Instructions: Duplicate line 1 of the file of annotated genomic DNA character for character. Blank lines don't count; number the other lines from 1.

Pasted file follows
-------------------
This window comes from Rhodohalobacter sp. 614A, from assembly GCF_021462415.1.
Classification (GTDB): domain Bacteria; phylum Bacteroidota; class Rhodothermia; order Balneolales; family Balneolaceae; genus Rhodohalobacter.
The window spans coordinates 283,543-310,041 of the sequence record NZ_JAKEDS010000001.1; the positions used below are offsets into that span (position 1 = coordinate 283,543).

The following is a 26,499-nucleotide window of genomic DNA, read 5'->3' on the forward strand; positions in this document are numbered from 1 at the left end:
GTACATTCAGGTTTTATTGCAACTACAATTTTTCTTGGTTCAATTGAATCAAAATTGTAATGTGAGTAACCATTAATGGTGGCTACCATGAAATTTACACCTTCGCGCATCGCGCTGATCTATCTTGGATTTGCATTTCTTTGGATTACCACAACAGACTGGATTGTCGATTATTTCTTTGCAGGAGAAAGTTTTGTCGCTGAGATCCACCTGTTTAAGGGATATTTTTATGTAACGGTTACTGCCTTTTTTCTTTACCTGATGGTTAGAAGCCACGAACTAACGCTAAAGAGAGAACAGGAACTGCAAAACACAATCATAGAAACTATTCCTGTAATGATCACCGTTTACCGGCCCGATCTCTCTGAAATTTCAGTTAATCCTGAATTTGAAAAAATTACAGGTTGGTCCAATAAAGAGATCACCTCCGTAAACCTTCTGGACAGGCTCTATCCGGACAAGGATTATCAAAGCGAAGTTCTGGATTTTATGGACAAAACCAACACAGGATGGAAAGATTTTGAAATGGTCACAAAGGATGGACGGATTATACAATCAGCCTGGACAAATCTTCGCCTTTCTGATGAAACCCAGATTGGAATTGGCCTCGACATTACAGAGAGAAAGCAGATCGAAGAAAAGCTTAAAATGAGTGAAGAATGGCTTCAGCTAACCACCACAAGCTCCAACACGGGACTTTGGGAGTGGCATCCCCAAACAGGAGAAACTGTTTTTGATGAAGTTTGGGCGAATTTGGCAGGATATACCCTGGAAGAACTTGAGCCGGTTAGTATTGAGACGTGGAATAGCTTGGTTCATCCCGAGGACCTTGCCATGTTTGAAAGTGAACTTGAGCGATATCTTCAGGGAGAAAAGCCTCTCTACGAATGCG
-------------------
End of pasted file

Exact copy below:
This window comes from Rhodohalobacter sp. 614A, from assembly GCF_021462415.1.